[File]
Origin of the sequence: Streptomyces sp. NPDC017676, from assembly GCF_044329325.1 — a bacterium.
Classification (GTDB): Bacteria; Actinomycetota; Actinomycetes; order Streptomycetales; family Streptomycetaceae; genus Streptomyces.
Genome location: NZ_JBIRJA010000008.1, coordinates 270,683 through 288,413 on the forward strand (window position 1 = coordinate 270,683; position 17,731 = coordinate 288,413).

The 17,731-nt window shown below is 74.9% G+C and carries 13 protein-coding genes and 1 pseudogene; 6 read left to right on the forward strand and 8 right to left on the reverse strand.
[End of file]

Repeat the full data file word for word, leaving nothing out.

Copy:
Origin of the sequence: Streptomyces sp. NPDC017676, from assembly GCF_044329325.1 — a bacterium.
Classification (GTDB): Bacteria; Actinomycetota; Actinomycetes; order Streptomycetales; family Streptomycetaceae; genus Streptomyces.
Genome location: NZ_JBIRJA010000008.1, coordinates 270,683 through 288,413 on the forward strand (window position 1 = coordinate 270,683; position 17,731 = coordinate 288,413).

The 17,731-nt window shown below is 74.9% G+C and carries 13 protein-coding genes and 1 pseudogene; 6 read left to right on the forward strand and 8 right to left on the reverse strand.